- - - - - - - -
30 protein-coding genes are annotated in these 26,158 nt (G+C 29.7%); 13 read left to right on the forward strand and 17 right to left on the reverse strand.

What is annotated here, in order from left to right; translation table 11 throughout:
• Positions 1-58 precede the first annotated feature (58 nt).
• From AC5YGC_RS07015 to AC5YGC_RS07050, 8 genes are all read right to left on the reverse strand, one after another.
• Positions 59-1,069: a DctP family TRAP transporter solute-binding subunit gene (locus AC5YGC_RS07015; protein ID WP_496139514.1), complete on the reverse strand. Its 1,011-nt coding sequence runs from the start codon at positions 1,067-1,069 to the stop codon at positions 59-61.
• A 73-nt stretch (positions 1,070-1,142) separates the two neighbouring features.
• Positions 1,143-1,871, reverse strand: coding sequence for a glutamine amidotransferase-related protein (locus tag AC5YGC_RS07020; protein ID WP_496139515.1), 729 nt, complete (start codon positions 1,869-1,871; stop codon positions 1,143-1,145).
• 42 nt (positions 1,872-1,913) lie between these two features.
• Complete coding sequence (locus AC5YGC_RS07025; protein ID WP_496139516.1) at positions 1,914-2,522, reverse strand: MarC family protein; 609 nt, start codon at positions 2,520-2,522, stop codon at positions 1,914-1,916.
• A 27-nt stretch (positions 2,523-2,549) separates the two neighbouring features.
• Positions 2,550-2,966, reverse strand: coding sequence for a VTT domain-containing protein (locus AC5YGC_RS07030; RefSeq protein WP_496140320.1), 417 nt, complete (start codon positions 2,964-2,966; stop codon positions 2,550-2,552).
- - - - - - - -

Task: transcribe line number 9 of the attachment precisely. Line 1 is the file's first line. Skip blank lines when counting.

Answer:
• Complete coding sequence (locus AC5YGC_RS07025; protein ID WP_496139516.1) at positions 1,914-2,522, reverse strand: MarC family protein; 609 nt, start codon at positions 2,520-2,522, stop codon at positions 1,914-1,916.